Supervisor versus coworker harassment
It matters whether the harassment you suffered was perpetrated by a supervisor versus a coworker. T the employer may automatically be liable if a supervisor’s harassment of an employee causes an adverse action such as termination, lost wages, or a suspension.
If a supervisor creates a hostile work environment for an employee (with no adverse action like being fired), then the employer can prevail only if it can prove:
- it reasonably tried to prevent and promptly correct the harassing behavior; and
- the employee unreasonably failed to take advantage of any preventive or corrective opportunities offered by the employer, such as reporting the harassment to the employer.
If a non-supervisory employee harasses another employee, then the employer will be liable for the harassment if the employer knew, or should have known, about the hostile work environment and failed to promptly correct it.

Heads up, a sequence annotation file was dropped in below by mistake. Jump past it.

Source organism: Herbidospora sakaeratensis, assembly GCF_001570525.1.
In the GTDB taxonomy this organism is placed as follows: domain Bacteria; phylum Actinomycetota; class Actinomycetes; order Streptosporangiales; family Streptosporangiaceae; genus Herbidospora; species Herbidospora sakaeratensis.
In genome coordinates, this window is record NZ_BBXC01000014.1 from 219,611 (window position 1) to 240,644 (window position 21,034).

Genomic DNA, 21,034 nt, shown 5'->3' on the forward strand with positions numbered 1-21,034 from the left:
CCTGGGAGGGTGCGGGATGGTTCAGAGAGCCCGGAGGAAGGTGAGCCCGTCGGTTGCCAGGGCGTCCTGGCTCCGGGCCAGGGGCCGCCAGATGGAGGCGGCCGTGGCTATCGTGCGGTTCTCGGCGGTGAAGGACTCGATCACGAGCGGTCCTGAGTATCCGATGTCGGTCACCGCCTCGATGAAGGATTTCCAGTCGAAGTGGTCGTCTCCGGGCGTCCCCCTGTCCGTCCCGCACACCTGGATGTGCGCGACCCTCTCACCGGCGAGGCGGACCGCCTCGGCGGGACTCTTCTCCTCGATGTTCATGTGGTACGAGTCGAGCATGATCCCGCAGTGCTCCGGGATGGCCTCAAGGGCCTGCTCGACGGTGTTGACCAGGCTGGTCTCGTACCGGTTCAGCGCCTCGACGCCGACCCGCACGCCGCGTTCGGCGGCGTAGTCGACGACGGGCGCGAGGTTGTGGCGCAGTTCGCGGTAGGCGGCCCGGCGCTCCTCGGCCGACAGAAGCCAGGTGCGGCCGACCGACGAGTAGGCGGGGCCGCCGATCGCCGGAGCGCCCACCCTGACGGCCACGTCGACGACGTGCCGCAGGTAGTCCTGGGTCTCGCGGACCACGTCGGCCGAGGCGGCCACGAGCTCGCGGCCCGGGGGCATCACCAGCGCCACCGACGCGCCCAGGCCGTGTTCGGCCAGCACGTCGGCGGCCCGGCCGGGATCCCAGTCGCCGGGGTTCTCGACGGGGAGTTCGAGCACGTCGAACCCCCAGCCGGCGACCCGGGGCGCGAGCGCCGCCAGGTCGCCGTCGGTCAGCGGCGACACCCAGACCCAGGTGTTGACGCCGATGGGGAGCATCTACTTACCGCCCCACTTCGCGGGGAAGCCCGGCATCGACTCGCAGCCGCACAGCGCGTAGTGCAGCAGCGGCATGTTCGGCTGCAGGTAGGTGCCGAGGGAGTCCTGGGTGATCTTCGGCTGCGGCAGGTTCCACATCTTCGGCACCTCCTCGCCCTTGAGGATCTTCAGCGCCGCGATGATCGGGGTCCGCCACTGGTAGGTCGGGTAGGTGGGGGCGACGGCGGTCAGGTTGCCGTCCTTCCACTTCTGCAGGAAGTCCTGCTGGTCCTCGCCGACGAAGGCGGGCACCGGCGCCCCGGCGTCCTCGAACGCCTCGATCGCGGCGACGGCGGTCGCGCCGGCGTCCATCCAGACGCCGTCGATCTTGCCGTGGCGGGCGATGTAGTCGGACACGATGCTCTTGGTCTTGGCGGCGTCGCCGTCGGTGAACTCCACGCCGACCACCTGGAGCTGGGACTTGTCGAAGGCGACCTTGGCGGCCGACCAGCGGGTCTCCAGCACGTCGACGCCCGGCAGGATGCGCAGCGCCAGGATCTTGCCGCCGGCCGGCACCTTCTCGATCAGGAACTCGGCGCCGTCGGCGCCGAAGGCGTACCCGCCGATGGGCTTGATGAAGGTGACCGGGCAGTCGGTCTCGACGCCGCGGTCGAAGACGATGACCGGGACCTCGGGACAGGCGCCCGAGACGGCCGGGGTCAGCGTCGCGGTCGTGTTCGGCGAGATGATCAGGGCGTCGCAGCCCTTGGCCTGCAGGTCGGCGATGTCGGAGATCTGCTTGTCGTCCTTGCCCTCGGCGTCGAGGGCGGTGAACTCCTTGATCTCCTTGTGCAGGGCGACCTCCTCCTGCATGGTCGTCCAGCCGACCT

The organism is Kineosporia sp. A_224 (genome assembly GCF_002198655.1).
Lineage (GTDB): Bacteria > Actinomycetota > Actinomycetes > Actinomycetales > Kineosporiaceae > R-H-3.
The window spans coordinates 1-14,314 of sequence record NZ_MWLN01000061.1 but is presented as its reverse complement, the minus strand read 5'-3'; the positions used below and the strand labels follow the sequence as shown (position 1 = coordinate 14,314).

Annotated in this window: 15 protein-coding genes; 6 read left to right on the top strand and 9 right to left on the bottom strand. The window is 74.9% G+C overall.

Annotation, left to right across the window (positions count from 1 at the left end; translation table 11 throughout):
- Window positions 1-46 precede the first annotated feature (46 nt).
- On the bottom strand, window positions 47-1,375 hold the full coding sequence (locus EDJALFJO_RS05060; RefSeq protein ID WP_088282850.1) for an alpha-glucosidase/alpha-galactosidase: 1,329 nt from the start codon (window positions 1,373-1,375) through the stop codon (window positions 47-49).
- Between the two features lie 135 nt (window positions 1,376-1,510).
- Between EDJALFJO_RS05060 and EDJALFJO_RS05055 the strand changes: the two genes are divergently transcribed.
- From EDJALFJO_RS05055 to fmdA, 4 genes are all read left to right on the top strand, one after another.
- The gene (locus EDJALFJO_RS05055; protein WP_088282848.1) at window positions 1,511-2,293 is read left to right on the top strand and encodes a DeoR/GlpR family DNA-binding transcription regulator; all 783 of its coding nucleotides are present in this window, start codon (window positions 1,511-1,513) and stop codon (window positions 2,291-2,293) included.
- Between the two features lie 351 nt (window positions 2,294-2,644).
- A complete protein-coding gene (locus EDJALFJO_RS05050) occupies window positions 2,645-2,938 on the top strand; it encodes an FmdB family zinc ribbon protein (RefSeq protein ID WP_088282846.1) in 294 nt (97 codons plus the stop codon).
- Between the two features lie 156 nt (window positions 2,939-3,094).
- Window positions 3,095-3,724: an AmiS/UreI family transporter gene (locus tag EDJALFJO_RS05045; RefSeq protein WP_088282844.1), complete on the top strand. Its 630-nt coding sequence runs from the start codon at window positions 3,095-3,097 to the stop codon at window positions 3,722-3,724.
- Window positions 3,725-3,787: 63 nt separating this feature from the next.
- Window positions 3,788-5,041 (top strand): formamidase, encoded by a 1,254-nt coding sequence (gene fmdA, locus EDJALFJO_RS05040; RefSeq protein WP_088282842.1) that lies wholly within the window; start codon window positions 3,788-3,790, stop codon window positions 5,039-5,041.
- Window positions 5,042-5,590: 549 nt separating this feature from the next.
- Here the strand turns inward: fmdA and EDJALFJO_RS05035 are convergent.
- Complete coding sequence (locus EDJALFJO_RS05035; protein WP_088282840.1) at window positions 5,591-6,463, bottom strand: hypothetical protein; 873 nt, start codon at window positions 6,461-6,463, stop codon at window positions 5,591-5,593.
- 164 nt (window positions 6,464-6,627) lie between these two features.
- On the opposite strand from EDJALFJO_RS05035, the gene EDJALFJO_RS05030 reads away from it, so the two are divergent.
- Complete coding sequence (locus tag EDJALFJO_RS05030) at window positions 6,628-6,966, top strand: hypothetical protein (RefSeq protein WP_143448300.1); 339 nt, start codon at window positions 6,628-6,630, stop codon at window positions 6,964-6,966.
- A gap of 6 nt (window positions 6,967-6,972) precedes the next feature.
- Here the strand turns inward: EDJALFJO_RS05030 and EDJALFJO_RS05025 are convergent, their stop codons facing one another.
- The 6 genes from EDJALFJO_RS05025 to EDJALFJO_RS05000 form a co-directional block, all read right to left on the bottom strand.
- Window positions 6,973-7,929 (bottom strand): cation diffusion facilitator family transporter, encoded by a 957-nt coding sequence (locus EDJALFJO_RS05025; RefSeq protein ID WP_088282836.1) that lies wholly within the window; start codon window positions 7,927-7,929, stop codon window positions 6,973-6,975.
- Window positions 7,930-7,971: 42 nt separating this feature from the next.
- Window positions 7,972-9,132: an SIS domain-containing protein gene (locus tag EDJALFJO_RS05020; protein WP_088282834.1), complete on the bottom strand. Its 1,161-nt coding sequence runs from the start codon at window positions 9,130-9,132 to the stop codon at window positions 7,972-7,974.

Talk with a sexual harassment lawyer to maximize your potential damages. If you have experienced workplace discrimination or whistleblower retaliation, call us at (202) 769-1681, or start your preliminary consultation online
Latest From The Glass Ceiling Discrimination Blog
Law360 interviews age discrimination lawyer Eric Bachman about company layoffs that discriminate against older workers
Age discrimination lawyer and Bachman Law founder Eric Bachman was interviewed by Law360 about the potential legal implications of a recession. More specifically, that companies
Law360 interviewed Bachman Law founder Eric Bachman about the key takeaways from the massive $460 million verdict in an employment discrimination and retaliation case in
In a sexual harassment lawsuit, a key legal question is whether the employee complained to the company about the harassment. But what, exactly, counts as